HM Revenue and Customs (HMRC) scams have been among the most widely used phishing emails and telephone scams. Cybercriminals aim to catch you out with carefully crafted phishing emails, text messages and telephone scams impersonating the HMRC to force you into making a false tax return payment. These scams have also been known to harvest sensitive information from you such as bank details, login credentials and personally identifiable information (PII) for future attacks.
Tremendous work has been carried out by HMRC over the last few years to raise awareness and reduce the number of victims that fall to these scams. A dedicated Customer Protection team works around the clock to close down tax return scams and shares intelligence with law enforcement agencies to assist in stamping out cybercrime.
Recent statistics released by the HMRC show HMRC scams over the telephone fell by 97% over the last 12 months. In March 2021, HMRC telephone scams peaked at 79,477 and fell to 2,491 in December 2021. The HMRC also report a 92% drop in phishing email reports and a 97% fall in text message scams.
Mike Fell, HMRC’s Head of Cyber Security Operations, said:
We work incredibly hard to protect the public from these criminals who ruin lives by stealing from people. It’s great news that fewer people are receiving and reporting these attempted frauds, but it is still important they continue to report suspicious contact to us. We will continue to do everything we can to protect the public from these cynical attempts to impersonate HMRC to steal from people.
Though with the deadline for self-assessment tax returns fast approaching (31st January, though expected to be waived until the end of February), HMRC scams are re-circulating around this time. There is a particularly heightened risk this year as it’s reported that more than three million people are yet to file their tax returns.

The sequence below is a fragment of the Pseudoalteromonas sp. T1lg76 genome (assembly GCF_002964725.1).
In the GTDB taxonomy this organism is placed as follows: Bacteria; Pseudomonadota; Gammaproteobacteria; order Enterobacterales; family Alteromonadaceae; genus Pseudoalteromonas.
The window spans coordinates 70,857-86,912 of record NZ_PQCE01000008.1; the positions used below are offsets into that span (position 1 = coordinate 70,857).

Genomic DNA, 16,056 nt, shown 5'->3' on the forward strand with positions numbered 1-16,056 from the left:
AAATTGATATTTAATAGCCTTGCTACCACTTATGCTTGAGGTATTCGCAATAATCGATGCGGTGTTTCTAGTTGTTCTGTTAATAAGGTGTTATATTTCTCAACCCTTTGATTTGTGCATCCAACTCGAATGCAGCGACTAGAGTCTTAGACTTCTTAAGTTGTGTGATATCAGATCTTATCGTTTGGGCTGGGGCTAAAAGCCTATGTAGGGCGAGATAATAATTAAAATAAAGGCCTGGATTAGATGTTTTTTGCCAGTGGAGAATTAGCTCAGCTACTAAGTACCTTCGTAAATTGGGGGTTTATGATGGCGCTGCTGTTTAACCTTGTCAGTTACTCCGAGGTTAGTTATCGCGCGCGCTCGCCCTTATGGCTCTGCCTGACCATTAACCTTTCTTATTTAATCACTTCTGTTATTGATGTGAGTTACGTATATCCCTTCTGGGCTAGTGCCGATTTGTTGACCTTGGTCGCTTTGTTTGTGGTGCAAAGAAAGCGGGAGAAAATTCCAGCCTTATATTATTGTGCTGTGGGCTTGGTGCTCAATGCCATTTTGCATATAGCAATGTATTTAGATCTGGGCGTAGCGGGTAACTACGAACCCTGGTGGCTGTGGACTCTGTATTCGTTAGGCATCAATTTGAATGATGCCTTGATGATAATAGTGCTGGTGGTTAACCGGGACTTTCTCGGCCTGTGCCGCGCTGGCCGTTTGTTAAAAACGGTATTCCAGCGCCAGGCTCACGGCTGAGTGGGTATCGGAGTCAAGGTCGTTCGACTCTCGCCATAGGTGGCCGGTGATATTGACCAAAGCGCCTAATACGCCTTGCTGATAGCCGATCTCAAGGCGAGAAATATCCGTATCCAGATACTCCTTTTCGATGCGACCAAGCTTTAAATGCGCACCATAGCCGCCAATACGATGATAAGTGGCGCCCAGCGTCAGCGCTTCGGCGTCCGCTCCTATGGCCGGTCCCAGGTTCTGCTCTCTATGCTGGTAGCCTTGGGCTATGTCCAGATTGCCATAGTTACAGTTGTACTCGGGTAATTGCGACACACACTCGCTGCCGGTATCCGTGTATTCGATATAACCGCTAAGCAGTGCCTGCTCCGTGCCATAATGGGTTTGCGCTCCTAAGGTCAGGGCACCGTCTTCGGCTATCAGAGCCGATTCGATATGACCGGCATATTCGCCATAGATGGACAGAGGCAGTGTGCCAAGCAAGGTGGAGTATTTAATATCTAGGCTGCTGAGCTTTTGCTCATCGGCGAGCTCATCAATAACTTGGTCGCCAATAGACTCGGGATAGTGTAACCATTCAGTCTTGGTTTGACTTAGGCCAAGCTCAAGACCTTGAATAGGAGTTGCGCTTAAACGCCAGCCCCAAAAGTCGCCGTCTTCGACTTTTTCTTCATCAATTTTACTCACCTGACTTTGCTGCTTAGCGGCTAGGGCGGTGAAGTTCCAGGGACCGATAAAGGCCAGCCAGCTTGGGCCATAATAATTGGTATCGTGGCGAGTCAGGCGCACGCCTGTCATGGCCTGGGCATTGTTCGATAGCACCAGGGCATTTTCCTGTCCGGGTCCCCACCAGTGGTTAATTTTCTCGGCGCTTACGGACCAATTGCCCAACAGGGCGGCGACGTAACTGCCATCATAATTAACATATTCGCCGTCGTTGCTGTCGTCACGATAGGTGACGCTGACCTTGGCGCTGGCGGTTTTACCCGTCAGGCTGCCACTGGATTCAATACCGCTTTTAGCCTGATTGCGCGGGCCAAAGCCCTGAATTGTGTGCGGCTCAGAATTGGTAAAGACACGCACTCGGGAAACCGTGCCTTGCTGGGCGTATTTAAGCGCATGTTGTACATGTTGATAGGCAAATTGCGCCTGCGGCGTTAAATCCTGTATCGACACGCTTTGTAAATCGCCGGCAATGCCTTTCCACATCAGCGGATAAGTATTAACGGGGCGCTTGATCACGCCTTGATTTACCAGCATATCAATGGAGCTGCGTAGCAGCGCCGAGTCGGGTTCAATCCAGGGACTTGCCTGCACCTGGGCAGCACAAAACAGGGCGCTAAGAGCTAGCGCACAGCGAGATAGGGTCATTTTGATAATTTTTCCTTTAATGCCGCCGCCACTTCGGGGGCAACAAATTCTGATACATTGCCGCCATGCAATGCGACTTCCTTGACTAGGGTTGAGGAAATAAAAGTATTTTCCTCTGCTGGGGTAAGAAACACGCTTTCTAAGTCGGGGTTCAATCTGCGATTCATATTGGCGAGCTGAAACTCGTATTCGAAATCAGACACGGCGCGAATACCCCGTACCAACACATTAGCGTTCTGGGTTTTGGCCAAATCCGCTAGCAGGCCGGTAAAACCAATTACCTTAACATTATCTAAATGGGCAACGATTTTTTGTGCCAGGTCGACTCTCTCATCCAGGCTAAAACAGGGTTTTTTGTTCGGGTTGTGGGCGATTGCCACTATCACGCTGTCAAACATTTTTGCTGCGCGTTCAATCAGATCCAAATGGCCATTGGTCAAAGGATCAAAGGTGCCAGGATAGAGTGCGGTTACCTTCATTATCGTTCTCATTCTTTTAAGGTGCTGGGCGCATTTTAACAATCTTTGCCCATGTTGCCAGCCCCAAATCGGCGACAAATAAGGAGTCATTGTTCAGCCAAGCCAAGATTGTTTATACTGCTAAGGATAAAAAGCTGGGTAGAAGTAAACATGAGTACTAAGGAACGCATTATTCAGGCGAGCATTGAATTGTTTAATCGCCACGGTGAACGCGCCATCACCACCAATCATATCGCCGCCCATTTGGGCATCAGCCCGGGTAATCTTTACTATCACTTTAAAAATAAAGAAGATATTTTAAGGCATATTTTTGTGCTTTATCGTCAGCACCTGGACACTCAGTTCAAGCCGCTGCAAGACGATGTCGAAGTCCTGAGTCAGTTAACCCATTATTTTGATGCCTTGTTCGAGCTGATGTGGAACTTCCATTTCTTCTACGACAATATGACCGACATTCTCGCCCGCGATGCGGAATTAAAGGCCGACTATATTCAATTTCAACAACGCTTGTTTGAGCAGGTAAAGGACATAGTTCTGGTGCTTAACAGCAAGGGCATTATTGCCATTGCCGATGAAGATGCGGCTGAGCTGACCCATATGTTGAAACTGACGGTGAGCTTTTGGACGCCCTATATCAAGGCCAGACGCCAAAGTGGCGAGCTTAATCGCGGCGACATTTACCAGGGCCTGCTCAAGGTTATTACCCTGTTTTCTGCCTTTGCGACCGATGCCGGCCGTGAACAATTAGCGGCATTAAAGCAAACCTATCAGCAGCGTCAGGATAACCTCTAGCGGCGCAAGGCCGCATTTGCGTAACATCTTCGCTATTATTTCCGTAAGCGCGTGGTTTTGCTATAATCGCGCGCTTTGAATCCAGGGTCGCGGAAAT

How do you ensure you don’t fall victim to one of these attacks?
Know the Facts
Anyone unable to pay their self-assessment tax by 31 January will not receive a late payment penalty if they pay their tax in full, or set up a time to pay arrangement (which spreads the cost over time), by 1 April.
You will never receive an email, text message, message in an application or phone call from the HMRC regarding a tax rebate or penalty or that asks you for personal or payment information.
Report HMRC Scams
Reporting a scam helps to protect you and others from future attacks.
You can report something suspicious to HM Revenue and Customs’ (HMRC) phishing team, for example:
- a text message (forward it to 60599 – you’ll be charged at your network rate)
- a message in an application, for example WhatsApp – take a screenshot and forward as an email
- phone calls asking for personal information or threatening a lawsuit (report a phone call)
- An email (forward it to HMRC)
If you’ve given your personal details to someone
Contact the HMRC security team if you think you’ve given any personal information in reply to a suspicious email or text.
Include brief details of what you disclosed (for example name, address, HMRC User ID, password) but do not give your personal details in the email.
Additional Support with Stopping Cybercrime
The most effective method to ensure you and your organisation don’t fall victim to cybercrime is to roll out cyber security training and phishing testing. Over 90% of security incidents within organisations are caused by employees, through attacks such as spear phishing and social engineering.
Our fully managed Security Awareness Training and Testing service significantly reduces the risk employees pose by correctly educating them on modern cyber threats and most importantly, keeping them vigilant by regular simulated phishing tests and remediation.
For more information on our SATT service, please visit our security awareness training page.